Tuesday, November 29, 2022

Thursday Night Reviews: British Drama Festival

By Katrina Mager

New World Theater Company with the cast of “Jolly”

Based on an american family: It’s emotional issues related to the past upbringing of sister and brother.

Jolly was played by Christine Probst, Bobby played by Timothy Lone; Carl, Jolly’s husband played by Mathew Kovacs.

Author of this play is David Mamet. Directed by Erick Abbot.

From the start this play was very ‘high energy’ in its form, full of strong emotions relating to the story of brother; sister Jolly; Bobby and the difficult relationship that they had experienced with their parents as growing up.

It touched on the still apparent rawness of Jolly and Bobby’s feelings, but I felt that it was portrayed in a too fast ‘roller coaster’ fashion for it to feel convincing enough or magnetic viewing of the characters involved. One minute Jolly and Bobby were laughing and happy and the next shouting and swearing. There was no flow or build up to the change in emotions.

The american accents used in this play worked well (although I am sure one actor is actually american or just so very good at it). I felt that Jolly and Bobby’s characters dominated the play and I didn’t really see the point of having Carl there as his lines and input were very limited. I feel more lines should have been written for this character or not written in at all. Strong acting from Christine and Timothy, using the stage and props well.

Overall an ok play written and delivered, each actor gave it their all but I feel here in this case…less is sometimes more!

Gadoc the cast of “Life Lines”

This play portrayed the accidental crossed ‘telephone’ paths of Robert and Annie both going through difficult times in their relationships. Robert played by James Le Lacheau and Annie played by Stephanie Andrijasevic. Author of this play is Amy Rosenthal and directed by Caron Parker.

The play started off in an unusual but very workable manner of both Robert and Annie as still life characters present on the stage as everyone filled back into the theater. This was an interesting start here that had you drawn in from the beginning. Both actors had you very convinced from the word go, the acting was natural, believable and each line delivered with ease. Emotions were portrayed beautifully with the right amount of flow between emotions, body language and vocab.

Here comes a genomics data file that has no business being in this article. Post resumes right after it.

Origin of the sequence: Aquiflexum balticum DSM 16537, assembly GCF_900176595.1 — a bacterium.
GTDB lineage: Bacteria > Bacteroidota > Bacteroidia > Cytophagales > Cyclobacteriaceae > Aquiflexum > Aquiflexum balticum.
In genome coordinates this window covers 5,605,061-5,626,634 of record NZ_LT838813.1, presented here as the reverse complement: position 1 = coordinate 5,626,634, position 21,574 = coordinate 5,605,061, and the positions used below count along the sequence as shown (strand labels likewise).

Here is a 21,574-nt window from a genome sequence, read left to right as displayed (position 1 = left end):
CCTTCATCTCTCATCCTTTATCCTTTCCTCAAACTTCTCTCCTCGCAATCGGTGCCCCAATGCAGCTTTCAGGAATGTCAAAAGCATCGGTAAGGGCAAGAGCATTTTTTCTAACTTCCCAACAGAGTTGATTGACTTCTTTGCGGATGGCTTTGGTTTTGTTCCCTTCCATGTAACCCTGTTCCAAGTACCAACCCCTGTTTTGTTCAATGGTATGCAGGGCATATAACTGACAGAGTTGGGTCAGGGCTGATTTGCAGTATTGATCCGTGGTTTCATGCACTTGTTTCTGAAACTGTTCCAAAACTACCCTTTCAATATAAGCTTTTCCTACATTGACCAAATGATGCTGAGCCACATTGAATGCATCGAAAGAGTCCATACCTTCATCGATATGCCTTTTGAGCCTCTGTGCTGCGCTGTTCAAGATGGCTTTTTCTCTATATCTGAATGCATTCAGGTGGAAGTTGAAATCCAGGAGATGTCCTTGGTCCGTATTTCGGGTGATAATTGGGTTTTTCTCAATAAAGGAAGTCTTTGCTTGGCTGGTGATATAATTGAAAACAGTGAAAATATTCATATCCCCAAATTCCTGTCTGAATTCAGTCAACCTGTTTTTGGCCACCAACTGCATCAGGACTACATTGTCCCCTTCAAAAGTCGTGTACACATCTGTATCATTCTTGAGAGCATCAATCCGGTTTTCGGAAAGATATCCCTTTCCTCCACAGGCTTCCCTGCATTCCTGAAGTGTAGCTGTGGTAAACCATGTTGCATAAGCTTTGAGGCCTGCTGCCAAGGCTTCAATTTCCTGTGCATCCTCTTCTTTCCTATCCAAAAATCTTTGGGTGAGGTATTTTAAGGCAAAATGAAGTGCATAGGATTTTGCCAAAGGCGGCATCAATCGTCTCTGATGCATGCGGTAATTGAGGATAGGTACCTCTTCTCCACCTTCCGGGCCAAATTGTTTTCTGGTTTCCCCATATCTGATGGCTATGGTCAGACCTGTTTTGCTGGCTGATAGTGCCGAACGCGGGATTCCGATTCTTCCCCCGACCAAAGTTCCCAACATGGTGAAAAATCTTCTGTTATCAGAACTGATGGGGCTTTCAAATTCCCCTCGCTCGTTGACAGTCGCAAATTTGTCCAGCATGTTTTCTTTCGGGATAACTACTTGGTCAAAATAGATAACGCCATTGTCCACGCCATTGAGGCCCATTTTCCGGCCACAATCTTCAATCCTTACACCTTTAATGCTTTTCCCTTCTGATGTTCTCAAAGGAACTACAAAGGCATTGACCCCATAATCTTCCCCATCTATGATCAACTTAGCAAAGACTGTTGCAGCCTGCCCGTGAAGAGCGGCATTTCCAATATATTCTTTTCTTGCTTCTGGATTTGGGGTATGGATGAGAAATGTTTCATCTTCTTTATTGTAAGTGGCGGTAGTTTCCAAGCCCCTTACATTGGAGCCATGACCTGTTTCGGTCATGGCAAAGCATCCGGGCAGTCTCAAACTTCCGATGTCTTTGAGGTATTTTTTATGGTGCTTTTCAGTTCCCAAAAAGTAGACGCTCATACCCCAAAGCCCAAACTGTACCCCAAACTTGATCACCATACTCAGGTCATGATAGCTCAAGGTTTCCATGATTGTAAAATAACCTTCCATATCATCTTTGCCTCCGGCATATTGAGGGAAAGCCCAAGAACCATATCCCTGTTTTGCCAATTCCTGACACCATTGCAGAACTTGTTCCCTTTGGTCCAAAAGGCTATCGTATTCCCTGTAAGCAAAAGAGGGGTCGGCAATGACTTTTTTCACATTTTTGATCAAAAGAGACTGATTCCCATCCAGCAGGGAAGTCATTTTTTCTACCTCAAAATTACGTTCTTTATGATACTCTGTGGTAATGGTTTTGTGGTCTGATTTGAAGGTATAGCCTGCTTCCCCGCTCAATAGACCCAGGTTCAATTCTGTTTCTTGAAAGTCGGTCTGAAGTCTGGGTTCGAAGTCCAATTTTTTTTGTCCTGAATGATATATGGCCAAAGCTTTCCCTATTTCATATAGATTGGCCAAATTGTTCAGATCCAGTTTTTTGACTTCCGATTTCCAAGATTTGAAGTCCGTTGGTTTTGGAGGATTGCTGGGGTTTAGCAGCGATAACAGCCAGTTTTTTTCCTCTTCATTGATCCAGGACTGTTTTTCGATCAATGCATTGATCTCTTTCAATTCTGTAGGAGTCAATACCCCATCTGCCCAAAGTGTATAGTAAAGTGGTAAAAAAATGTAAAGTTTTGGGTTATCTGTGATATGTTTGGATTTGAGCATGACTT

Wonderful acting came from both James and Stephanie, they delivered the comic content with ease and seemed to make the audience laugh easily too! A well written play, good use of props and the space on the stage was taken advantage of smoothly.

St. Albans Players: “Cliffs Edge”

This play depicted the sensitive and almost ‘taboo’ subject of suicide, centered on a Cliffs Edge. Gary was played by Jonathan Williams, Cliff by Nick Molloy and Sue by Sarah Allen. Author of this play is Paul Beard and Directed by Peter Nance.

From the start this play had you ready and full of intrigue. Laughter was heard all around from the audience at many of the lines delivered and each character had a very strong stage presence. It was a sensitive topic of suicide but had been lifted wonderfully into a comical insight into the personalities of each character and their lives. They each had equal input into the play with both vocab and energy and this worked fantastically from start to finish.

The stage and actors were used to the fullest potential, and this shone in each scene. A well written and directed play with fantastic acting from all cast members, in particular Sarah Ellen and her comic portrayal of Sue and her multi dimensional personality!

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